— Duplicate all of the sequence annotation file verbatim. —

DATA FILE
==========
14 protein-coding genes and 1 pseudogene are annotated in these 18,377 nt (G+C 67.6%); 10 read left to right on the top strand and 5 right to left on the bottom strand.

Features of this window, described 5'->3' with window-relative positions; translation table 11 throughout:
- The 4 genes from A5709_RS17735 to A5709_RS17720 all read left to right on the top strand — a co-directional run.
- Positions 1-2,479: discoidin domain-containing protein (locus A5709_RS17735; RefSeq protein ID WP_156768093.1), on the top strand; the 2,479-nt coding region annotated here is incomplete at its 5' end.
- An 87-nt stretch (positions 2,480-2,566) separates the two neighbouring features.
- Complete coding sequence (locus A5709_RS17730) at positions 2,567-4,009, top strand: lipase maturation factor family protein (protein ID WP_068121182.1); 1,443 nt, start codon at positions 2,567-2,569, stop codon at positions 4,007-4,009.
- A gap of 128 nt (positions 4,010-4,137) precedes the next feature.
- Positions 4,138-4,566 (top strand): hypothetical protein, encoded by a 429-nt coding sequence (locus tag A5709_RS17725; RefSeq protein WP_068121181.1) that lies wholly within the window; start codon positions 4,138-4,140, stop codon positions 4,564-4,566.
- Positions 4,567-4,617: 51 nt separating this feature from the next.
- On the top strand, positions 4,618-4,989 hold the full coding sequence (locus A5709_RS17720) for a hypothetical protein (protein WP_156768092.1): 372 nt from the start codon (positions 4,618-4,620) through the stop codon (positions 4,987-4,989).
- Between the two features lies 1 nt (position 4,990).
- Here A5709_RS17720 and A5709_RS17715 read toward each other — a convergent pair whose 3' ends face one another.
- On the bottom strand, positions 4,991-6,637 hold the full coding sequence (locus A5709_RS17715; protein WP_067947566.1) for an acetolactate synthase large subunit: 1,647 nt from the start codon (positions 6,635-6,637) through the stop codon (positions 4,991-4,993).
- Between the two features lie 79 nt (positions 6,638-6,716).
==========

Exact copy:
14 protein-coding genes and 1 pseudogene are annotated in these 18,377 nt (G+C 67.6%); 10 read left to right on the top strand and 5 right to left on the bottom strand.

Features of this window, described 5'->3' with window-relative positions; translation table 11 throughout:
- The 4 genes from A5709_RS17735 to A5709_RS17720 all read left to right on the top strand — a co-directional run.
- Positions 1-2,479: discoidin domain-containing protein (locus A5709_RS17735; RefSeq protein ID WP_156768093.1), on the top strand; the 2,479-nt coding region annotated here is incomplete at its 5' end.
- An 87-nt stretch (positions 2,480-2,566) separates the two neighbouring features.
- Complete coding sequence (locus A5709_RS17730) at positions 2,567-4,009, top strand: lipase maturation factor family protein (protein ID WP_068121182.1); 1,443 nt, start codon at positions 2,567-2,569, stop codon at positions 4,007-4,009.
- A gap of 128 nt (positions 4,010-4,137) precedes the next feature.
- Positions 4,138-4,566 (top strand): hypothetical protein, encoded by a 429-nt coding sequence (locus tag A5709_RS17725; RefSeq protein WP_068121181.1) that lies wholly within the window; start codon positions 4,138-4,140, stop codon positions 4,564-4,566.
- Positions 4,567-4,617: 51 nt separating this feature from the next.
- On the top strand, positions 4,618-4,989 hold the full coding sequence (locus A5709_RS17720) for a hypothetical protein (protein WP_156768092.1): 372 nt from the start codon (positions 4,618-4,620) through the stop codon (positions 4,987-4,989).
- Between the two features lies 1 nt (position 4,990).
- Here A5709_RS17720 and A5709_RS17715 read toward each other — a convergent pair whose 3' ends face one another.
- On the bottom strand, positions 4,991-6,637 hold the full coding sequence (locus A5709_RS17715; protein WP_067947566.1) for an acetolactate synthase large subunit: 1,647 nt from the start codon (positions 6,635-6,637) through the stop codon (positions 4,991-4,993).
- Between the two features lie 79 nt (positions 6,638-6,716).